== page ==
Maddison Kitching


The Axolotl – an Aztec God banished to a life of darkness, a cultural icon proliferated as soft toys, mascots and featured on the 50 peso note in Mexico, the key to human organ regeneration, an animal on the verge of extinction in the wild, a popular domesticated pet and an animal where mutant variants are now the norm. This is the starting point of this work developed while in residence at Casa Lü.


Kitching continues his interest in animal symbolism and representation with these initial works. The series conceptualises the Axolotl’s eyes as the window between two worlds, a window in which the glass has been continually altered through selective breeding and genetic modification. New eye colour variants have been developed to fit human ideals of beauty; from naturally occurring brown eyes to gold, red, blue, green and black. For the axolotl, their point of view has undergone permanent change. Taking the eyes as a starting point, Kitching creates paintings which envision a place between worlds. Earthly, artificial, spiritual or soft toy? What does it mean to be an animal with legendary status? And how does it feel to be a God in an aquarium? This series calls to question the role of humans in preservation, domesticity, modification and legacy.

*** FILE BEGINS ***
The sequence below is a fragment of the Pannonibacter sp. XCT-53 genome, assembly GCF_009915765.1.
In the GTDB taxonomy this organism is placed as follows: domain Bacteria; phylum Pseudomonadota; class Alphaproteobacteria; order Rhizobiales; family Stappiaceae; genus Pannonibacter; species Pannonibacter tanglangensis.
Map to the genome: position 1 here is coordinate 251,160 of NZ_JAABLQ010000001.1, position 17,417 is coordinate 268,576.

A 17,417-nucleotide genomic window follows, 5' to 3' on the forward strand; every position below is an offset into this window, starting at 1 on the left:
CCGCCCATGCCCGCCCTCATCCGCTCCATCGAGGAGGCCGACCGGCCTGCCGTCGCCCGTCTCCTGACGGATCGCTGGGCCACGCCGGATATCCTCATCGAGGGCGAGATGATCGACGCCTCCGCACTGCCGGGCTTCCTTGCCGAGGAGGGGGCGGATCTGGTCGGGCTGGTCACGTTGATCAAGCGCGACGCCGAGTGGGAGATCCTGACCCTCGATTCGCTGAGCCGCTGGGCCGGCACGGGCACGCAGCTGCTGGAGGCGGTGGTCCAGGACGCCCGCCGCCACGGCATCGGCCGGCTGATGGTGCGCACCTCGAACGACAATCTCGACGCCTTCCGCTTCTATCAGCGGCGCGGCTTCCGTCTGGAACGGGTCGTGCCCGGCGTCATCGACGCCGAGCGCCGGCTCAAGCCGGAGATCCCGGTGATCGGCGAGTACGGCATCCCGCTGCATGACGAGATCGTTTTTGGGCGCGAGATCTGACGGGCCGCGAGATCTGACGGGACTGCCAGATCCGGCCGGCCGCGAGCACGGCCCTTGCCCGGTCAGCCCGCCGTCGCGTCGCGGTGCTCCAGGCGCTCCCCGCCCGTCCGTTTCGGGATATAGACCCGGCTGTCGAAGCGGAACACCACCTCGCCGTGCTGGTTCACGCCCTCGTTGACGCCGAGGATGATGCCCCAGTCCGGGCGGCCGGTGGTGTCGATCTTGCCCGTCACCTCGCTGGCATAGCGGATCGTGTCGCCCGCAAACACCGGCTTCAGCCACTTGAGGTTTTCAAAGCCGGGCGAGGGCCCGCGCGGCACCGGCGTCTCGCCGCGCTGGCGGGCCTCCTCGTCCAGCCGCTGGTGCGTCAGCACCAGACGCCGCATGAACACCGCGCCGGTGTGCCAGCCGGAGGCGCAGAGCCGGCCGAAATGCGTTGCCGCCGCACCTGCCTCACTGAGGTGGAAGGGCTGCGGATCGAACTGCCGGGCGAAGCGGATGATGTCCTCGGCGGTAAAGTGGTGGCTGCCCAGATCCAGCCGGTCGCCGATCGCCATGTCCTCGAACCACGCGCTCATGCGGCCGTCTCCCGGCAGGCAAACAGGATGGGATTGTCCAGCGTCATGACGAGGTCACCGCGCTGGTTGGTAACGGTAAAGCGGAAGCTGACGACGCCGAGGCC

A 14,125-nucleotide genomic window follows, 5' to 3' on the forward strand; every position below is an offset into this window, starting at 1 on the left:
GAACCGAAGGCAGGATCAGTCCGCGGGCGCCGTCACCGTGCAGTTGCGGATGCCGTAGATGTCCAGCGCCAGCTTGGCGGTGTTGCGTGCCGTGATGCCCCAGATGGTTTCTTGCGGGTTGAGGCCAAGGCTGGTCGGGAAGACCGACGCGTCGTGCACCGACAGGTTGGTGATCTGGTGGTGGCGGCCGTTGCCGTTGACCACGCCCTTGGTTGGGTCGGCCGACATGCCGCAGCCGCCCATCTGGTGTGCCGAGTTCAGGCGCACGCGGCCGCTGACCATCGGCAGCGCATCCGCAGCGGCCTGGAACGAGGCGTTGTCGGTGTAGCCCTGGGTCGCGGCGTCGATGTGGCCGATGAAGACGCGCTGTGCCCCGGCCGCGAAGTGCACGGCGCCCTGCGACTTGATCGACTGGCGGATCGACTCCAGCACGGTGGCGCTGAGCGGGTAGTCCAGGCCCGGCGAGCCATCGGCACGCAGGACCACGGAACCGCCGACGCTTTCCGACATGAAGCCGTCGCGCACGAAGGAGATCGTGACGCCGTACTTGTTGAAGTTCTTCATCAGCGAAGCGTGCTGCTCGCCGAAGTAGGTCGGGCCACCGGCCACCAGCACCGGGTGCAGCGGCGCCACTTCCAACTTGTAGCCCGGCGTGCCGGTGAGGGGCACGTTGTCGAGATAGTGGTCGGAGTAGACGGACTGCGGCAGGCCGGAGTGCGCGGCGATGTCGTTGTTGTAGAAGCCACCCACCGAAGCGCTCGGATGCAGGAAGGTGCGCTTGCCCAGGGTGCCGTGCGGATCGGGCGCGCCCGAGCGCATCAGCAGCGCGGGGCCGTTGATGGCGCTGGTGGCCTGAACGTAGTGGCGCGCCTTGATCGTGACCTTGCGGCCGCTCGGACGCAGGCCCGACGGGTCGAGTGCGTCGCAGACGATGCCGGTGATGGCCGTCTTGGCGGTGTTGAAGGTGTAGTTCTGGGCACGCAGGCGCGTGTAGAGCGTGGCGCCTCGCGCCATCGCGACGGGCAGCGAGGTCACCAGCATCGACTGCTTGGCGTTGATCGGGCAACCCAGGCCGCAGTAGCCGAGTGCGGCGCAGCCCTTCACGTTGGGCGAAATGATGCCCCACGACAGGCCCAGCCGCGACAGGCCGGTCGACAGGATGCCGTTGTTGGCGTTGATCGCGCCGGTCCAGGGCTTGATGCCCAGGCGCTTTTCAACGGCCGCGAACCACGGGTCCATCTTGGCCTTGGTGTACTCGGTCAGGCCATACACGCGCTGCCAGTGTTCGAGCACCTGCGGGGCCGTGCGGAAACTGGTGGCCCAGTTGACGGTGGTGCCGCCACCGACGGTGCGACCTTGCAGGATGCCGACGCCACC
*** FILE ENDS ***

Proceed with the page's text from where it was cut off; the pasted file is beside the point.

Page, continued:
Maddison Kitching is an Australian artist. Interested in representations of animals and landscape, his work is research-based pulling together sources from architecture, advertising, science and literature. Through the reconfiguration of these sources, Kitching creates artworks which seek to interrogate our relationship with nature, corporations and national identity. He completed a Bachelor of Communication Design at RMIT in 2012. Recent solo exhibitions include; Here, there, everywhere, KINGS ARI, Melbourne, Australia (2022), Soft power, Readings, Melbourne, Australia (2022), I’ve been everywhere man, Stockroom, Kyneton, Australia (2019) and A partial view, Chapter House Lane, Melbourne, Australia (2018). Kitching is represented by Aster + Asha Gallery, Brisbane, Australia.


Daniel Mullen


The question of sense perception is not limited to how we might perceive light, darkness, form, and color. We subsist in a precarious environment, in an era of mass digitization. How might our visual and emotional sensitivities be shifting as we find ourselves flowing between our physical environment and a techno-sphere, aided in part by back-lit digital devices?


With my work, I aim to question these shifting modes of perception through dialectical compositions, and expressions of color, light, and darkness. That results in works that might appear as digital renderings however upon closer inspection reveal the materiality by which they are constructed. A time-consuming craftsmanship that does not seek binary perfection, but rather embraces nuisance, imperfection, and materiality. As we increasingly shift back and forth between these modes of perception might this shifting reveal to us in clearer terms the void within?



Carolina Jiménez